BUY NOW TRY DEMO Custom Preview Roghwork is a unique font which combines a decoarative upper case character set with a simple set of lowercase characters. Designed primarily for use in titles and posters, the uppercase characters are based on samples of hand-drawn master designs for a set of roman-st[...]
Vasilisa is based on Russian folk art lettering from the pre-revolutionary period. It is included in our original Russian Fonts and Art package. It is very readable in English but also includes elements of Cyrillic lettering. It is evocative of rural Russian life and fits well with the hand crafted peasant wood[...]
Butterfield is based on letting from a poster for the Paul Butterfield Blues Band. It can be found as part of Psychedelic Fonts Collection package. It has a unique look particularly characteristic of the 60s and especially suited to use on posters. It has a full set of numbers and punctuation, plus custom small [...]
BUY NOW TRY DEMO Custom Preview Edifice is a decorative titling font based on samples of lettering by J. M. Bergling. It has an architectural, constructed look to it. Very well suited to sign and poster design. It's stylish but still readable and clear. Edifice includes a full uppercase charac[...]
I don't know what came over me one Halloween, but I couldn't get the idea of dancing skeletons out of my head. The classic dance of death, but a bit more expressive, with the skeletons working together to form the letters of a font. This resulted in the design for the Bonyeard font, where each letter is made [...]
BUY NOW TRY DEMO Custom Preview Mannering is a new font design derived from some samples of an uppercase letter set by Samuel Welo, with additional lowercase characters and numbers added to it in the same style. It is a sans serif font with calligraphic lines and distinctive embellished horizontal cro[...]
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Merguez is a hand lettered font in the tradition of Speedball freehand calligraphy, but with some unusual flourishes. It makes an excellent alternative to boring informal hand lettering fonts like Comic Sans. It includes a full upper and lower case character set, plus numbers and punctuation. We picked the n[...]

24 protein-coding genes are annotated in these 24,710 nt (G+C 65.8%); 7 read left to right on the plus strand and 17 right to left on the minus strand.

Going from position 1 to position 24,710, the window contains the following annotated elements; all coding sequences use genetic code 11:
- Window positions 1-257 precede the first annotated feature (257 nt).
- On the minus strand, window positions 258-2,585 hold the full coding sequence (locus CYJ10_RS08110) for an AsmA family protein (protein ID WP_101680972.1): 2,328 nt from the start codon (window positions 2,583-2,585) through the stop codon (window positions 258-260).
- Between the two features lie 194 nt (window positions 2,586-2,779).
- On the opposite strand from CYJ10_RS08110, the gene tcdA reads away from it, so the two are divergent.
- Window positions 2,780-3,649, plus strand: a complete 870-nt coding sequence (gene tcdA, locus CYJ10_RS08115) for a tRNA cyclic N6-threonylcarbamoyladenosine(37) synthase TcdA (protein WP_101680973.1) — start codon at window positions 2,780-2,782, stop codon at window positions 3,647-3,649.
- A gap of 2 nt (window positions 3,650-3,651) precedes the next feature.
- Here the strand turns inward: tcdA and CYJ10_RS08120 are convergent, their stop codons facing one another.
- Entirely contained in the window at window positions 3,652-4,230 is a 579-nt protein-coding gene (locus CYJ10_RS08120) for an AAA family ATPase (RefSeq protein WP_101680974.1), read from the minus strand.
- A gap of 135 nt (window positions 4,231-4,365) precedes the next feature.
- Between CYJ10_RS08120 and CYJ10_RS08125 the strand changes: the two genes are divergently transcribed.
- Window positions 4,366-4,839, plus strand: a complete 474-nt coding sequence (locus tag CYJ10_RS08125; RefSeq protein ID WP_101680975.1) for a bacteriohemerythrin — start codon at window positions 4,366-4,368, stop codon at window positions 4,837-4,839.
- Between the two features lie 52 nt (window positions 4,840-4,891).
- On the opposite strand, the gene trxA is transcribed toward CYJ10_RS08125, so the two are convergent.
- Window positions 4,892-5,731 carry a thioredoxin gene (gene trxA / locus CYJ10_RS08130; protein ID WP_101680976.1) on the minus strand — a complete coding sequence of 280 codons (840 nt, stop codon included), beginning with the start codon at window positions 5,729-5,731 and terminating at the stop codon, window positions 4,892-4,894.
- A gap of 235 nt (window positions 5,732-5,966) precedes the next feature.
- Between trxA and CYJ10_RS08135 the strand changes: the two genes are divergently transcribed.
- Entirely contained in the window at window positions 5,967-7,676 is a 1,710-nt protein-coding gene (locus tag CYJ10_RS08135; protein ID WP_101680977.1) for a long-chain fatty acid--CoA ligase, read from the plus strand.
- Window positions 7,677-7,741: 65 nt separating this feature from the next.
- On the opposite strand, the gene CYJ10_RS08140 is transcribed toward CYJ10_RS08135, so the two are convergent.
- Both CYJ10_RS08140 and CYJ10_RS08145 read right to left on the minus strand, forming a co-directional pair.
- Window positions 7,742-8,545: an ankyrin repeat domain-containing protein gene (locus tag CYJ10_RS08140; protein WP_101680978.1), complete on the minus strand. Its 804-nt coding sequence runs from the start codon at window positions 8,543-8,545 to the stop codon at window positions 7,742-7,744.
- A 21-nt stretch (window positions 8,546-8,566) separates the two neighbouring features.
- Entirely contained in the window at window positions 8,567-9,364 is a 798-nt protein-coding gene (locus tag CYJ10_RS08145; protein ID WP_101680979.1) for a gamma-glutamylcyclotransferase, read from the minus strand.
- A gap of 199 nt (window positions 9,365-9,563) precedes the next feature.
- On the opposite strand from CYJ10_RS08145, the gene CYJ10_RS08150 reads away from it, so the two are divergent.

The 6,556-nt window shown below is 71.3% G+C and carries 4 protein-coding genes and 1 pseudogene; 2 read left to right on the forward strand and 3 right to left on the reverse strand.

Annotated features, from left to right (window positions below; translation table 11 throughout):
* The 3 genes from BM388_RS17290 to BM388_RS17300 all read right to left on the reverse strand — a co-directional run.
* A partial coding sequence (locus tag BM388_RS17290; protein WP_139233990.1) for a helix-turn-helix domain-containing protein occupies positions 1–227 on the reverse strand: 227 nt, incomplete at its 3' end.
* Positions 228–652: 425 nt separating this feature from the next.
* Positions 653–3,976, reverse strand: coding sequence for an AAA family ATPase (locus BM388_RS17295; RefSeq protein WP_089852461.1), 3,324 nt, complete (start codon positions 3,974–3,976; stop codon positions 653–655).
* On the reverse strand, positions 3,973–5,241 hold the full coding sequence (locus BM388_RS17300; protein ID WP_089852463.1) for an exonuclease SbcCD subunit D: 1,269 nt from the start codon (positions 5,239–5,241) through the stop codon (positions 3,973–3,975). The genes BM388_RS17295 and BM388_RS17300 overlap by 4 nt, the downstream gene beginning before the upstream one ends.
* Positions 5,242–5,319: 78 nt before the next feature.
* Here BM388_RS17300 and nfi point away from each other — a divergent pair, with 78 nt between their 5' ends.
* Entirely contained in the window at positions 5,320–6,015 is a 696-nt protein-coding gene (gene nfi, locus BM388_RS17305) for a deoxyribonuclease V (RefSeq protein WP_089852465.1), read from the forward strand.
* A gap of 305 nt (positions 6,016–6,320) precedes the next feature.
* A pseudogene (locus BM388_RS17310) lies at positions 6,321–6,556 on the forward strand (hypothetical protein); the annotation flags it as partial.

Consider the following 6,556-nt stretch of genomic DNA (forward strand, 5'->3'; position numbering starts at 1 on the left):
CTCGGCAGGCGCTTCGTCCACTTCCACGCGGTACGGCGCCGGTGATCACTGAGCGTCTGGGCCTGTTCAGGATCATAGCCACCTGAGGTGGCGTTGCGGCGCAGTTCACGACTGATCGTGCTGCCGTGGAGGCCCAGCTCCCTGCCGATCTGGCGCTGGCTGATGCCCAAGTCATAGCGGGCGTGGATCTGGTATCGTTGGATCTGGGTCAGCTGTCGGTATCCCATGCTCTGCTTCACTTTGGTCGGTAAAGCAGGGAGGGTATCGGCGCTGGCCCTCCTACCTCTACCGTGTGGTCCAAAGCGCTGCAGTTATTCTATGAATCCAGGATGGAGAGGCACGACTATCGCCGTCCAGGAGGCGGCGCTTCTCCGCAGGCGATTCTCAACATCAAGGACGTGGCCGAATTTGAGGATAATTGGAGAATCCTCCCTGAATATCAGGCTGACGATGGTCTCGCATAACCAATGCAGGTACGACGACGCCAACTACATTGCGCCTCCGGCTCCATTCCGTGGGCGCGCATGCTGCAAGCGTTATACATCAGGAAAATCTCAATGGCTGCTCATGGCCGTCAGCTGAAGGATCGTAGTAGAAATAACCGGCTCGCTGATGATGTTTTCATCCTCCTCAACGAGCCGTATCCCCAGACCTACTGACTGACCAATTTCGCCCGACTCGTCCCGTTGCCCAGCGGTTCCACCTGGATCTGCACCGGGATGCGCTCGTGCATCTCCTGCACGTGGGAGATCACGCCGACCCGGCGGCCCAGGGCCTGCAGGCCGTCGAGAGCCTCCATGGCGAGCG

BUY NOW TRY DEMO Custom Preview You may recall a couple of months ago when we had some font samples posted on the page to vote on. Well, the winner of the vote by a significant margin was a sample of lettering by Samuel Welo, and now as promised, it is available as our newest font: Carillon. They f[...]
Wolfram is a great example of early 20th century type design. It is bold and intended for use in posters and signage, but it has rough outlines for a mock antique look. It also has an unusually wide footprint for a very striking look.We originally produced Wolfram in the mid-90s, and it has been somewhat revise[...]
A few years ago I wrote a review of Blue Genie Art Bazaar in Austin. Blue Genie is still there and going stronger than ever, in fact this year they've added additional space and a bunch of new artists. and in just a few years it has come to offer some real competition to Austin's classic Armadillo Christmas Bazaar. [more]
As part of Great Britain's participation in the 1906 World's Fair in Chicago, legendary Arts and Crafts artist Walter Crane was comissioned to produce a special commemorative book in a limited edition. The result was Columbia's Courtship, an epic poem about American history, written and hand lettered by Walter Crane wi[more]
Every year we release a number of new fonts, and at the end of the year we collect them all together and release them as a collection at a great discount price. Through some oversight at the end of 2013 we failed to release our annual collection of new fonts. That means we have a chance to[more]
If you don't already get our weekly (more or less) newsletter with free offers, discount coupons and links to our articles and new releases, this is the time to sign up. We're constantly putting new articles, new fonts, new reviews and new links to great antique art and design resources on our site. Every [more]
Too often when looking at antique books we concentrate on the contents and ignore the covers, but some book covers are artworks in their own right and cannot be ignored, this is even more true with eBooks which are more and more causing content to be divorced from packaging. In the early 20th century, before the adv[more]
Margaret Armstrong was an artist of the early 20th century particularly known for her detailed Art Nouveau decorated book bindings, but she also did outstanding floral illustration as found in her book Western Wild Flowers, or in floral ornamented borders in books like Love Finds a Way by Paul Leicester Ford. The fl[more]
For years here at the Scriptorium we've been developing fonts and collecting unique art which is perfect for Halloween and putting it together into packages which we promote through our Boneyard Fonts site. After many years collecting fonts and art we've put together a gruesomely provocative collection of fonts and art[more]